Farm City Breakfast talks rising population, students in agriculture

By Alyson Shields Reporter
Posted 9:43AM on Thursday 9th November 2017 ( 11 months ago )

An expected spike in Georgia's population by 2030 means a greater need for those in agriculture to work towards the solution of a basic dilemma: ensuring our state has plenty to eat. 

University of Georgia Dean of College of Agriculture and Environmental Science Dr. Sam Pardue spoke at the annual Farm City Breakfast, hosted by the Greater Hall Chamber of Commerce and the Hall County Cooperative Extension, and talked about how the agriculture community, business community and students interested in agriculture can be part of the solution.

Pardue showed some statistics about how much food we'll need as a nation by 2030 as well as how, despite food security, we are actually better off food-wise than several generations ago. He said there is 25 percent less farmland since 1950 in the nation, but we are still managing to feed more mouths, with 16 times the agriculture labor productivity in the past 60 years.

He also said Georgia should see an additional 4.6 million people in the population from 2010 to 2030. "I'm confident if we want have peace in the world, we're going to have to learn how to feed those people," Pardue said about the global population. "There are a lot of things people will put up with. They will not tolerate for very long seeing their children hungry."

But, growth isn't equally distributed in the U.S. Pardue said we need to find ways to grown other regions of the state outside of metro-Atlanta, especially the estimated 4.6 million. "We need to find some ways to grow other regions of the state," he said. 

The poultry industry has seen some of the production perks, Pardue said, with broiler chicken performance improving. He said the chickens had a very noticeable change in weight since 1925, due to the use of population genetics on farms. "Back in 1925 it took four months to get a broiler to market weight - and it was a pretty skinny chicken too - today, we've more than cut that in half. People ask me all the time 'what do you feed them to make them grow so fast? And I say, 'they have a big mama and big daddy.' Population genetics."

Cow milk production is also up and Pardue said the state is second in cotton production, only behind Texas, with yields increasing five times since 1940. 

The farming future is in our children but it can also be in our business leaders. Referencing a scene from The Graduate ("I've just got one word for you: plastics."), Pardue said the water industry is a place to look, since water is required both to live and to produce food. Droughts, like the ones North Georgia residents can visibly seen at popular destinations like Lake Lanier, prove to us how valuable the water industry it. "I don't know about the future of plastics, but I do know there's a great future in water. There will come a day when water will be more valuable than petroleum. The food that we eat, we're simply transferring water from wherever that food was grown to where we're eating it. But water, in my mind, is the key to the next decade in productivity."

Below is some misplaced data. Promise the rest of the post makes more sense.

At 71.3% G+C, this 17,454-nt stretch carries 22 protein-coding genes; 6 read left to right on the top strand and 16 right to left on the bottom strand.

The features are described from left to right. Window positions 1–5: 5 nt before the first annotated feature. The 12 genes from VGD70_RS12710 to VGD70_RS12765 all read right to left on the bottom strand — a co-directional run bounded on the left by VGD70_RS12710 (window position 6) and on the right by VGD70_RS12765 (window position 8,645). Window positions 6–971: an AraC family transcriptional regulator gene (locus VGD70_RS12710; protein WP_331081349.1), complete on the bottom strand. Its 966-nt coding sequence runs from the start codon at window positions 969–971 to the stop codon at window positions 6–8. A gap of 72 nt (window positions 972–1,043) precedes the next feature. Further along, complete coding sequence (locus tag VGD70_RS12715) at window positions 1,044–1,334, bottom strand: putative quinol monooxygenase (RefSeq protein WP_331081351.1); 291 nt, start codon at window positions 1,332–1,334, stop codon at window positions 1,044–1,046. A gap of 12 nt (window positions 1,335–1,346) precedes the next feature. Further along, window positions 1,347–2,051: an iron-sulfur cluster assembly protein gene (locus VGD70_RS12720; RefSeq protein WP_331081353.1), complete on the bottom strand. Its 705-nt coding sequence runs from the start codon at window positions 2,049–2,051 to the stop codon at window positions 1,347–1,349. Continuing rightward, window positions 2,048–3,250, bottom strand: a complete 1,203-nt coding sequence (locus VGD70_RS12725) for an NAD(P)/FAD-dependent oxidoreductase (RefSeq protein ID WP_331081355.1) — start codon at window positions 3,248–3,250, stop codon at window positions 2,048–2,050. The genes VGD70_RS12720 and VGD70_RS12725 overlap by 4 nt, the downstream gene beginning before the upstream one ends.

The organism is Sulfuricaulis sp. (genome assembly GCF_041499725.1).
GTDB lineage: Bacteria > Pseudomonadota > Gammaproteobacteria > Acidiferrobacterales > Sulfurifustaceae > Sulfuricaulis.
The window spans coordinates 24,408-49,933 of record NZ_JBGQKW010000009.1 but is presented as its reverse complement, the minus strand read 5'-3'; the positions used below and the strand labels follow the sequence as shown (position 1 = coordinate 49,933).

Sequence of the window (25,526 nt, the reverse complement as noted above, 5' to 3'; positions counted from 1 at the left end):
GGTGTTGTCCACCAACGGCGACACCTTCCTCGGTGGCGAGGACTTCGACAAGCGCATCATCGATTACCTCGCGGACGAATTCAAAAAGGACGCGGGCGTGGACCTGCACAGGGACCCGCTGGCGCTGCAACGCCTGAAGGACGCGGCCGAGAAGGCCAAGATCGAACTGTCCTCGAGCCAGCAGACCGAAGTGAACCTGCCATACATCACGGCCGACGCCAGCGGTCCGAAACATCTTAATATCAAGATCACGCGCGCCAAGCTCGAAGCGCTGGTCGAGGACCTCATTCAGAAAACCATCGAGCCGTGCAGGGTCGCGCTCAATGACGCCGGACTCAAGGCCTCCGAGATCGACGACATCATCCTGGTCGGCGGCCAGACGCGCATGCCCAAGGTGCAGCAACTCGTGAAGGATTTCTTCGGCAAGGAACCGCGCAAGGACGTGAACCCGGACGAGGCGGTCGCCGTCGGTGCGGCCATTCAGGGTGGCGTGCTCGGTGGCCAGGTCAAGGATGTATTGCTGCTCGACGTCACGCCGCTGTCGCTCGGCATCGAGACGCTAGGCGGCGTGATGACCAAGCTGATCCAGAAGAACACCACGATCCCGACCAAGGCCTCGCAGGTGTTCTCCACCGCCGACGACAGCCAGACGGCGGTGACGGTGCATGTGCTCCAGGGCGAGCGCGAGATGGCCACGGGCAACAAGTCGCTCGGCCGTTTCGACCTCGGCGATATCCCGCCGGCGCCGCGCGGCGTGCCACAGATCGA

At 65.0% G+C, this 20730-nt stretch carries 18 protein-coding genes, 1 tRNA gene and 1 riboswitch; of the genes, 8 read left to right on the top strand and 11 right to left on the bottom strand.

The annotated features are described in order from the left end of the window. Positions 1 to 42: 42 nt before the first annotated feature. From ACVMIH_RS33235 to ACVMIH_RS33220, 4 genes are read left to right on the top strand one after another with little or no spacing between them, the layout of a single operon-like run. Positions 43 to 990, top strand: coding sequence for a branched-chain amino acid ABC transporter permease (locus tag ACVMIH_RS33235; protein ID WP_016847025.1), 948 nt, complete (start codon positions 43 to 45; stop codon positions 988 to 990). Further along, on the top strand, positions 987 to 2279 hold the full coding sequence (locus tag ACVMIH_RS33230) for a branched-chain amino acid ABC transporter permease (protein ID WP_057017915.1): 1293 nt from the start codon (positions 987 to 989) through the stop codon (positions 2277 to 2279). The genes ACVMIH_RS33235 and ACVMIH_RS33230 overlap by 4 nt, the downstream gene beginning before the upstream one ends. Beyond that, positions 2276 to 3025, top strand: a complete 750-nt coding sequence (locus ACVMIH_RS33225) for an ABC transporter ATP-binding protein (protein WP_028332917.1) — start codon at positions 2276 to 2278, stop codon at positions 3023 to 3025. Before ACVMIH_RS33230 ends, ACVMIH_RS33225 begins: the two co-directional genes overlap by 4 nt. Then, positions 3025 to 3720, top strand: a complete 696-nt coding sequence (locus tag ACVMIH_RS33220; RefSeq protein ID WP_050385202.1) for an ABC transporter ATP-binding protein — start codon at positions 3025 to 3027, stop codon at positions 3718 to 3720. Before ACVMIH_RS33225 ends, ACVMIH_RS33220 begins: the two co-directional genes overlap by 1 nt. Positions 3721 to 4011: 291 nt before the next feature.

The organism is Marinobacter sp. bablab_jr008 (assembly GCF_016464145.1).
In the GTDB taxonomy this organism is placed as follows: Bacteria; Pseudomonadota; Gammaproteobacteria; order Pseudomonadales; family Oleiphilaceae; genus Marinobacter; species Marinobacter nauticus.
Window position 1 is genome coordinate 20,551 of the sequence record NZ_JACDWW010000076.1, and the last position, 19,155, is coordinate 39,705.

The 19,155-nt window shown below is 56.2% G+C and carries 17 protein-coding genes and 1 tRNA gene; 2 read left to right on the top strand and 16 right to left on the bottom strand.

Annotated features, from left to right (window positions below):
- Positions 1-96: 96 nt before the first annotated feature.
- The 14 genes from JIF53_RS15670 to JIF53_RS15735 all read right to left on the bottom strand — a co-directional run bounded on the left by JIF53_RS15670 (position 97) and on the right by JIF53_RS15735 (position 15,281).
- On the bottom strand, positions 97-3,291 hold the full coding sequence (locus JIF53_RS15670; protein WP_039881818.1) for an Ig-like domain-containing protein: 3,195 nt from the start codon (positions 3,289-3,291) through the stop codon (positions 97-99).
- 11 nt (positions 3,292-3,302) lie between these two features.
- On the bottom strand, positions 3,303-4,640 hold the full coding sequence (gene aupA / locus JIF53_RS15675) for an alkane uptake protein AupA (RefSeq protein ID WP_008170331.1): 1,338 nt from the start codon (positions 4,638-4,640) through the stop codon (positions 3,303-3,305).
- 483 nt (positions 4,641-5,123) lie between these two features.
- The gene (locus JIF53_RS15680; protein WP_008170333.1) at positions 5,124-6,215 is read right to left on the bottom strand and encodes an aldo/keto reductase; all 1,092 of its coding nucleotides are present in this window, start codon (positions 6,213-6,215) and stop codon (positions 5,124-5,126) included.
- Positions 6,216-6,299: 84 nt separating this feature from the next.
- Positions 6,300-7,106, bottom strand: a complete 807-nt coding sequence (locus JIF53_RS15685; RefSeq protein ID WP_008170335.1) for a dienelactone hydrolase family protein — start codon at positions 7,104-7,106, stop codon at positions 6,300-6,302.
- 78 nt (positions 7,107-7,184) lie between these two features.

As for the future with children, the Future Farmers of America and 4-H groups stood at project displays around the room before and after the breakfast. Topics ranged from equestrian science to horticulture to agriculture technology and even sports. Programs at the schools include animal science and mechanics at North Hall High;  horticulture at East Hall High and also the middle school and Lanier Charter Career Academy has an agriculture mechanics program.

"Agriculture is the number one economic driver in the state of Georgia, it's about $87 billion annually when you look at... all of what we say encompasses ag. I hope they'll help us be part of the solution going forward," Pardue told AccessWDUN after the talk. "We need more plant breeders, scientists that are going to help create that next generation of technology. I'm convinced technology is going to be the way in which we're going to be able to feed those nine billion people."

When asked about food deserts (when access to fresh foods are unavailable, mostly in urban areas, and consumers shop mostly at gas station or convenience stores) Pardue said, while consumers in those areas are starting to gain access to things like farmer's markets, more needs to be done to get fresh food to consumers. "It takes a willingness, I think, on large food chains to move in to an area where, historically, they've not been."

Lastly, Pardue said while we're building the future of agriculture, we need to remember how lucky we are. "We have an appreciation for the abundance of food we have in the U.S. It's the safest, lowest-cost, available year-round. We're really, really fortunate and we shouldn't take it for granted."

4-H and Future Farmers of America students talk to community members about their agriculture projects.
Dr. Pardue's talk included a presentation with relatable quotes and pop culture references to engage with those who might not have a lot of farm knowledge.
Dr. Sam Pardue speaks during the breakfast.

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